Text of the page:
Sunday, May 10, 2009

To all the otha mutha's...

Since it's Mothers Day and I'm scared I'm bugging my mum with all the love blogs I keep writing to her I'm now going to start talking about my sisters in a Mothers Day sort of way because - as I'm almost constantly reminded through my obvious lack of children and not-lack of husband - we can still be mothers without children. So even though you're not my mother doesn't mean you haven't had a mothering influence on me...

Aaaaand away we go!

Wendy: I've always recognised how nurturing and mothering you are. Last time we talked I told you about how I hated Cheese and Onion crisps and how one time when we lived in Brechin I was feeling poorly and you came in to give me a kiss and tuck me into bed. You had just eaten Cheese and Onion crisps and as your loving lips touched my sickly face the smell of your cheesy and oniony breath pelted me and I spewed everywhere. Yeah, it's a funny story but I appreciate that you love me and wanted to take care of me. I remember fondly lying on your bed on your blanket that felt like dinosaur skin and talking to you about the Big Bang and the Loch Ness monster and stuff. And all those weekends where you'd come get me and take me to stay with you for the weekend. I remember it all and appreciate it. Thanks for mothering me.

Emma: I appreciate what you did for me when I first went to Montrose Academy. I know I was a pain and that having your little sister tag along with you and your friends was really annoying. I don't know what I would have done at the time if you hadn't let me do that though. I'm sort of embarrassed by how much I clung to you then. Thanks for never being mean to me or abandoning me. Those were tough times. I'm also grateful for the times you took me to art school with you and shared that with me. Or for when you threw together a school uniform for me out of your own wardrobe because I slipped through the cracks or whatever. I appreciate all of it. Thanks.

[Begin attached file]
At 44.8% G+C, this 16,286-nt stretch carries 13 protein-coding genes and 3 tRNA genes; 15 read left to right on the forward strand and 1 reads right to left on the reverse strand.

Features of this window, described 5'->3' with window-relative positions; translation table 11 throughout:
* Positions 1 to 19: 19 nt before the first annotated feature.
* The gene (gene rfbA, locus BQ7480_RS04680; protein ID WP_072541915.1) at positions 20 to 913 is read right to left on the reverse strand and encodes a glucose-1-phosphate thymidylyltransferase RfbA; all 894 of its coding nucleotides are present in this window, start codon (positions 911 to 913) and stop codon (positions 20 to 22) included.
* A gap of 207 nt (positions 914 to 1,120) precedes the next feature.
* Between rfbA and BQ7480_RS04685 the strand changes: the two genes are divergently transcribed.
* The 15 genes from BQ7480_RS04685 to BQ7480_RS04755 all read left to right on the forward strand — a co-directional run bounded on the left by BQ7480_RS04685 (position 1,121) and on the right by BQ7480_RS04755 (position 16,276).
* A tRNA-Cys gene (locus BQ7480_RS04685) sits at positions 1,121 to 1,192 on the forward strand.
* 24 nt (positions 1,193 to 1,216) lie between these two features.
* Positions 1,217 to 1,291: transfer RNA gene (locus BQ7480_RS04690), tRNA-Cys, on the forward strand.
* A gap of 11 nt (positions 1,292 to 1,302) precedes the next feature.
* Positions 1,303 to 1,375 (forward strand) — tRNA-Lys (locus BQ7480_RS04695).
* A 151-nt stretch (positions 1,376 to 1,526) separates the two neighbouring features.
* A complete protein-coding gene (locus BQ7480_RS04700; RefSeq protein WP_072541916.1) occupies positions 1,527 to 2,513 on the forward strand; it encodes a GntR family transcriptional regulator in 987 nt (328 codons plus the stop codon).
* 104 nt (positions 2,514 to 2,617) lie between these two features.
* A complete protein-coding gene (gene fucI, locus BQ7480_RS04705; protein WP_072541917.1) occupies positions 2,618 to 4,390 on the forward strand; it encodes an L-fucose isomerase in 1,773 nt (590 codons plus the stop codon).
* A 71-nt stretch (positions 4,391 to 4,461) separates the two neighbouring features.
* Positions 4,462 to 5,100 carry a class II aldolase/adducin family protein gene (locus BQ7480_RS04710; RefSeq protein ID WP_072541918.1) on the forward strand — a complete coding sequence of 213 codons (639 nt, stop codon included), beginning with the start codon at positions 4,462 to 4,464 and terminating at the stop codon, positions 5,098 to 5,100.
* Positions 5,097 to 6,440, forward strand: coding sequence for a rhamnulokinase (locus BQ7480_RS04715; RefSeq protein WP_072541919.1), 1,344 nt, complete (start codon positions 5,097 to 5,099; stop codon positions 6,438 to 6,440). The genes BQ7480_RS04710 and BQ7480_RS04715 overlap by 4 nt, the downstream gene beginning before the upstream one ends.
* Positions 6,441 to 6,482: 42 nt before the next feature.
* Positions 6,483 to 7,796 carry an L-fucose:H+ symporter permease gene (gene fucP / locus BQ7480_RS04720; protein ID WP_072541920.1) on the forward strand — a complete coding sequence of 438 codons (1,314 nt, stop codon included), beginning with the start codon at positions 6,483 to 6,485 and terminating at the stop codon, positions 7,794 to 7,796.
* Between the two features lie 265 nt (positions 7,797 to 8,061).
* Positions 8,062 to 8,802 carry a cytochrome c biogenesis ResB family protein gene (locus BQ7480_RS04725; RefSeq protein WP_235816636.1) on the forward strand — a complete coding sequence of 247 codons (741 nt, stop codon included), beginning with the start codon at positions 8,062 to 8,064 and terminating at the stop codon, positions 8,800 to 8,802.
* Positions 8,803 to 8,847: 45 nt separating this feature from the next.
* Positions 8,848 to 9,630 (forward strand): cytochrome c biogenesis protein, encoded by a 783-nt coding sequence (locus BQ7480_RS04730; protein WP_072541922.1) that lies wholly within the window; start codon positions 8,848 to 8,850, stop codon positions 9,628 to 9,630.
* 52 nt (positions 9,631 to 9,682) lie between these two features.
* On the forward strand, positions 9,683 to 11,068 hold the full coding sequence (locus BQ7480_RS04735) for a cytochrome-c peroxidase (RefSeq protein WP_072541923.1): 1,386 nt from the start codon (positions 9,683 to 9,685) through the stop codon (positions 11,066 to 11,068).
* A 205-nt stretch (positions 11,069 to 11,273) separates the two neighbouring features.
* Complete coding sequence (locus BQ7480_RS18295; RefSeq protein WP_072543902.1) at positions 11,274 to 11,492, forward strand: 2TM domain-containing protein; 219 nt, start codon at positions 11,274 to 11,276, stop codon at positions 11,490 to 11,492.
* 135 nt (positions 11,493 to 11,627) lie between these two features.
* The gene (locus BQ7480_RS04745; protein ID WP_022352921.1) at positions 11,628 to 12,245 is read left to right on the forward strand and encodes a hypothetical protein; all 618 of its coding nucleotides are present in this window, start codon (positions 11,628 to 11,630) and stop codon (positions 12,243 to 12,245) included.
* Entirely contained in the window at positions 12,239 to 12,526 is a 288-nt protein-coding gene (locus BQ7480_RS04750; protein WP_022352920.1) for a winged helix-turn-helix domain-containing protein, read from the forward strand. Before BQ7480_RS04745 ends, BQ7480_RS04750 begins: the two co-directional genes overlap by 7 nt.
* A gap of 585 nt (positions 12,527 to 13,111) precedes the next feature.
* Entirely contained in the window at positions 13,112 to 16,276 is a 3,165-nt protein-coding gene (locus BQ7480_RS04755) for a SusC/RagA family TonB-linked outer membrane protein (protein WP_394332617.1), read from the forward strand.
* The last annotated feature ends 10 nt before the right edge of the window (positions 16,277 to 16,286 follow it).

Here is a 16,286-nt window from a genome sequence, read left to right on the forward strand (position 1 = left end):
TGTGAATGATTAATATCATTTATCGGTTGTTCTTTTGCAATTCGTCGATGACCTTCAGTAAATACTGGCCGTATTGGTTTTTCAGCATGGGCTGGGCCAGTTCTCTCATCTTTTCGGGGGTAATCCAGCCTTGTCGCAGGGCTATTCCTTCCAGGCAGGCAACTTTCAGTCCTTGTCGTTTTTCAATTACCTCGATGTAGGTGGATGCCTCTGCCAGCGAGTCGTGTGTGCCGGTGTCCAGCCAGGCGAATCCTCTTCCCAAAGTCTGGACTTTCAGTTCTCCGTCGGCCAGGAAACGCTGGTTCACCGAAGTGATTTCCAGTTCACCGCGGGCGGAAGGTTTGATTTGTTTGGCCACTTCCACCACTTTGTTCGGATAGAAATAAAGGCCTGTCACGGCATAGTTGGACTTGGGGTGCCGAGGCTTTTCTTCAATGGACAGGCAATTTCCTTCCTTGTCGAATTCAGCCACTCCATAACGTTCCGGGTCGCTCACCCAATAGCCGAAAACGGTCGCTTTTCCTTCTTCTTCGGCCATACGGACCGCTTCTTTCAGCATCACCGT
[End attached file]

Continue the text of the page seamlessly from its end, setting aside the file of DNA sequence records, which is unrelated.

Beki: When I think of mothers you're always the second person I think of - naturally our mum is who first pops into my head but you are the next greatest example to me. You've been through a lot and times were hard. I think we became better friends and sisters then though. It surprises me that things for us got better as we learned to depend more on each other back then. Cameron is amazing. I'm sure your other children are too but I don't know them like I know him. I haven't witnessed your magic motherly touch on them. Thanks for letting us be involved in Cameron's life and for sharing him with us. I've learned so much from you on how to be an amazing mother. 
I loved the little squabbles you and Cameron would get in back then. You two were like an old married couple, bff's. I want to have that kind of relationship with my kids when they aren't invisible, like they are now ;)

1 comment:

emma said...

I have known some wonderful good mothers who have not birthed children. Mother hearts.

Wendy also feeds people like a mother.. she'll make sure you've had a good meal. I used to have her sing me to sleep when I was younger and I would confide in her and turn to her first if I had any embarrassing questions.

Laura Porridge I knew what it was like to start at a new school- I had changed academy school's three times by the time I was 13 years old. It was nice to let you see my world and have you in it too. Although I began to worry that you were getting too happy with my friends and I that you would not make friends your own age.. but ya did ofcourse! :)